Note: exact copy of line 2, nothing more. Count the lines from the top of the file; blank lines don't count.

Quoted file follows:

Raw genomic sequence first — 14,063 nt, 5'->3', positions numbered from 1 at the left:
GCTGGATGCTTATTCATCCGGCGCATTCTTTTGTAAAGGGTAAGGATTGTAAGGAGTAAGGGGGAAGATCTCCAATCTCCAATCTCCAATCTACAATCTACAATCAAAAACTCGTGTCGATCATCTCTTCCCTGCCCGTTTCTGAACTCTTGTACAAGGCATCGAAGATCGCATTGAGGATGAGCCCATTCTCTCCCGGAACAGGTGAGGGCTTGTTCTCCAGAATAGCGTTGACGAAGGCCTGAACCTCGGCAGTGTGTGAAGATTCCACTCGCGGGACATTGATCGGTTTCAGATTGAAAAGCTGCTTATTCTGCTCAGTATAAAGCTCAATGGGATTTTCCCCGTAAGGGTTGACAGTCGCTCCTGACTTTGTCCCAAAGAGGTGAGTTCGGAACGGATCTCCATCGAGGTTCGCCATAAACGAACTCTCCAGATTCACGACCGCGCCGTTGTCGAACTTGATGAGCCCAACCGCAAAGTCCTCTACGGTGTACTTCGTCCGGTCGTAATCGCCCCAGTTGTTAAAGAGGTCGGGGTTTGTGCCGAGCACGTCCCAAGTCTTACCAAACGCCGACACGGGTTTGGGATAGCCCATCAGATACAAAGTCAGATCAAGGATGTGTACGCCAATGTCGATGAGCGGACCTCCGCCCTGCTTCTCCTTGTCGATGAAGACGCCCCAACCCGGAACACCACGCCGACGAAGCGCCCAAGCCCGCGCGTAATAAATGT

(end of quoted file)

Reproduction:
GCTGGATGCTTATTCATCCGGCGCATTCTTTTGTAAAGGGTAAGGATTGTAAGGAGTAAGGGGGAAGATCTCCAATCTCCAATCTCCAATCTACAATCTACAATCAAAAACTCGTGTCGATCATCTCTTCCCTGCCCGTTTCTGAACTCTTGTACAAGGCATCGAAGATCGCATTGAGGATGAGCCCATTCTCTCCCGGAACAGGTGAGGGCTTGTTCTCCAGAATAGCGTTGACGAAGGCCTGAACCTCGGCAGTGTGTGAAGATTCCACTCGCGGGACATTGATCGGTTTCAGATTGAAAAGCTGCTTATTCTGCTCAGTATAAAGCTCAATGGGATTTTCCCCGTAAGGGTTGACAGTCGCTCCTGACTTTGTCCCAAAGAGGTGAGTTCGGAACGGATCTCCATCGAGGTTCGCCATAAACGAACTCTCCAGATTCACGACCGCGCCGTTGTCGAACTTGATGAGCCCAACCGCAAAGTCCTCTACGGTGTACTTCGTCCGGTCGTAATCGCCCCAGTTGTTAAAGAGGTCGGGGTTTGTGCCGAGCACGTCCCAAGTCTTACCAAACGCCGACACGGGTTTGGGATAGCCCATCAGATACAAAGTCAGATCAAGGATGTGTACGCCAATGTCGATGAGCGGACCTCCGCCCTGCTTCTCCTTGTCGATGAAGACGCCCCAACCCGGAACACCACGCCGACGAAGCGCCCAAGCCCGCGCGTAATAAATGT